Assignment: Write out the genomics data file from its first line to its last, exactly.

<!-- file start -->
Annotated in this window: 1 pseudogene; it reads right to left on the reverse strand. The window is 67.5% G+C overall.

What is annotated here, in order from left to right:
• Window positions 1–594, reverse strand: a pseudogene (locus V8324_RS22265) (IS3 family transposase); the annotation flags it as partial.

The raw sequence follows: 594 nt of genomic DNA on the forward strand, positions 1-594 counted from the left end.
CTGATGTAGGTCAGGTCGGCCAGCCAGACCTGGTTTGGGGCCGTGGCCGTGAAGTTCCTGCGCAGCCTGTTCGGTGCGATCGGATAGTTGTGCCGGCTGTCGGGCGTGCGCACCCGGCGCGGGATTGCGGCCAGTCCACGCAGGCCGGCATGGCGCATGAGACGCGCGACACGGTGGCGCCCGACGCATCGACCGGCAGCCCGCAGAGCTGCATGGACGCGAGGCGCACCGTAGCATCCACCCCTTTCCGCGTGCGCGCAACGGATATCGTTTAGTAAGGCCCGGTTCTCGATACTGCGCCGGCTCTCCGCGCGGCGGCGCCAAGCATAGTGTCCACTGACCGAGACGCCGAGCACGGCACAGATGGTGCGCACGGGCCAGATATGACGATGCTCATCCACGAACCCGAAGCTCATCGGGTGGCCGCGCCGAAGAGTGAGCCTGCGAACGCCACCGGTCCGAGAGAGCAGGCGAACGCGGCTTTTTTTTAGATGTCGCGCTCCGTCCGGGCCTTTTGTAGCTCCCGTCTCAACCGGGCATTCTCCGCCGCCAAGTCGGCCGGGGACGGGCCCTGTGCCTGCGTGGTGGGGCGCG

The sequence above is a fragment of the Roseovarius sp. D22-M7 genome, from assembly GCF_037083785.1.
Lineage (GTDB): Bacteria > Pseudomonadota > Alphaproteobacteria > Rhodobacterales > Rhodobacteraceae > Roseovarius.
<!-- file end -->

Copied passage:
Annotated in this window: 1 pseudogene; it reads right to left on the reverse strand. The window is 67.5% G+C overall.

What is annotated here, in order from left to right:
• Window positions 1–594, reverse strand: a pseudogene (locus V8324_RS22265) (IS3 family transposase); the annotation flags it as partial.

The raw sequence follows: 594 nt of genomic DNA on the forward strand, positions 1-594 counted from the left end.
CTGATGTAGGTCAGGTCGGCCAGCCAGACCTGGTTTGGGGCCGTGGCCGTGAAGTTCCTGCGCAGCCTGTTCGGTGCGATCGGATAGTTGTGCCGGCTGTCGGGCGTGCGCACCCGGCGCGGGATTGCGGCCAGTCCACGCAGGCCGGCATGGCGCATGAGACGCGCGACACGGTGGCGCCCGACGCATCGACCGGCAGCCCGCAGAGCTGCATGGACGCGAGGCGCACCGTAGCATCCACCCCTTTCCGCGTGCGCGCAACGGATATCGTTTAGTAAGGCCCGGTTCTCGATACTGCGCCGGCTCTCCGCGCGGCGGCGCCAAGCATAGTGTCCACTGACCGAGACGCCGAGCACGGCACAGATGGTGCGCACGGGCCAGATATGACGATGCTCATCCACGAACCCGAAGCTCATCGGGTGGCCGCGCCGAAGAGTGAGCCTGCGAACGCCACCGGTCCGAGAGAGCAGGCGAACGCGGCTTTTTTTTAGATGTCGCGCTCCGTCCGGGCCTTTTGTAGCTCCCGTCTCAACCGGGCATTCTCCGCCGCCAAGTCGGCCGGGGACGGGCCCTGTGCCTGCGTGGTGGGGCGCG

The sequence above is a fragment of the Roseovarius sp. D22-M7 genome, from assembly GCF_037083785.1.
Lineage (GTDB): Bacteria > Pseudomonadota > Alphaproteobacteria > Rhodobacterales > Rhodobacteraceae > Roseovarius.